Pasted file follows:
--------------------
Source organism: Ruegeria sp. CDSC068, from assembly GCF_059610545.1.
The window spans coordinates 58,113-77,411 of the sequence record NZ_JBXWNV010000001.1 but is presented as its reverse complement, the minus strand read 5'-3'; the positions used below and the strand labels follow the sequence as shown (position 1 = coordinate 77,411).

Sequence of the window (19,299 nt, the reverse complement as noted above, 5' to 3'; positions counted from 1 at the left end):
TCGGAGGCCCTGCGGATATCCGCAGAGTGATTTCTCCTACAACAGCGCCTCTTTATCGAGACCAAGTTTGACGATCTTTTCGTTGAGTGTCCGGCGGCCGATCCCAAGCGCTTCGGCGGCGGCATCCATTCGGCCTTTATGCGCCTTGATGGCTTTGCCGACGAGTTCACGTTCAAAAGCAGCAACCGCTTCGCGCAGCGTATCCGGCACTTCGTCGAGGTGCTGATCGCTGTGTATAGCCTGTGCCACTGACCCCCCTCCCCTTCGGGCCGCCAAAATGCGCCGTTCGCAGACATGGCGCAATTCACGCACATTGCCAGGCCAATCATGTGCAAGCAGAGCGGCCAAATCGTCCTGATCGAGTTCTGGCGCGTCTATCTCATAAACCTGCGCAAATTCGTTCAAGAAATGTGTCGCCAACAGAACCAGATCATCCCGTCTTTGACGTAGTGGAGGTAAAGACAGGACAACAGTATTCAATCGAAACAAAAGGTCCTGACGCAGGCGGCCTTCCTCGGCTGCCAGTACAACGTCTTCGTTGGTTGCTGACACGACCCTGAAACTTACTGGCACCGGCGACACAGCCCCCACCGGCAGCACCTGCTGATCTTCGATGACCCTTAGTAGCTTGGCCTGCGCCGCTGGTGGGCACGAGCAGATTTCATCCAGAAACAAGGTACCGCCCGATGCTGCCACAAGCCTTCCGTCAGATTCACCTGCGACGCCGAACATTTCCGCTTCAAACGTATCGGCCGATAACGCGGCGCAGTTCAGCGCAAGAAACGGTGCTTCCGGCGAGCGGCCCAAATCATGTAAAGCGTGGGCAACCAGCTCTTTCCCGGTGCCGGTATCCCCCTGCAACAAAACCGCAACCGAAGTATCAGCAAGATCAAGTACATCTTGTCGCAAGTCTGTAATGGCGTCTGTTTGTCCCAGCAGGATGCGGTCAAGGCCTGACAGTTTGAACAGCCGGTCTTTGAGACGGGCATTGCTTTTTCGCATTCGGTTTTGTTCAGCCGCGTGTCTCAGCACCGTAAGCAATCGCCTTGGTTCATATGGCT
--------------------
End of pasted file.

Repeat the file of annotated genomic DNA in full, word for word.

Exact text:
Source organism: Ruegeria sp. CDSC068, from assembly GCF_059610545.1.
The window spans coordinates 58,113-77,411 of the sequence record NZ_JBXWNV010000001.1 but is presented as its reverse complement, the minus strand read 5'-3'; the positions used below and the strand labels follow the sequence as shown (position 1 = coordinate 77,411).

Sequence of the window (19,299 nt, the reverse complement as noted above, 5' to 3'; positions counted from 1 at the left end):
TCGGAGGCCCTGCGGATATCCGCAGAGTGATTTCTCCTACAACAGCGCCTCTTTATCGAGACCAAGTTTGACGATCTTTTCGTTGAGTGTCCGGCGGCCGATCCCAAGCGCTTCGGCGGCGGCATCCATTCGGCCTTTATGCGCCTTGATGGCTTTGCCGACGAGTTCACGTTCAAAAGCAGCAACCGCTTCGCGCAGCGTATCCGGCACTTCGTCGAGGTGCTGATCGCTGTGTATAGCCTGTGCCACTGACCCCCCTCCCCTTCGGGCCGCCAAAATGCGCCGTTCGCAGACATGGCGCAATTCACGCACATTGCCAGGCCAATCATGTGCAAGCAGAGCGGCCAAATCGTCCTGATCGAGTTCTGGCGCGTCTATCTCATAAACCTGCGCAAATTCGTTCAAGAAATGTGTCGCCAACAGAACCAGATCATCCCGTCTTTGACGTAGTGGAGGTAAAGACAGGACAACAGTATTCAATCGAAACAAAAGGTCCTGACGCAGGCGGCCTTCCTCGGCTGCCAGTACAACGTCTTCGTTGGTTGCTGACACGACCCTGAAACTTACTGGCACCGGCGACACAGCCCCCACCGGCAGCACCTGCTGATCTTCGATGACCCTTAGTAGCTTGGCCTGCGCCGCTGGTGGGCACGAGCAGATTTCATCCAGAAACAAGGTACCGCCCGATGCTGCCACAAGCCTTCCGTCAGATTCACCTGCGACGCCGAACATTTCCGCTTCAAACGTATCGGCCGATAACGCGGCGCAGTTCAGCGCAAGAAACGGTGCTTCCGGCGAGCGGCCCAAATCATGTAAAGCGTGGGCAACCAGCTCTTTCCCGGTGCCGGTATCCCCCTGCAACAAAACCGCAACCGAAGTATCAGCAAGATCAAGTACATCTTGTCGCAAGTCTGTAATGGCGTCTGTTTGTCCCAGCAGGATGCGGTCAAGGCCTGACAGTTTGAACAGCCGGTCTTTGAGACGGGCATTGCTTTTTCGCATTCGGTTTTGTTCAGCCGCGTGTCTCAGCACCGTAAGCAATCGCCTTGGTTCATATGGCT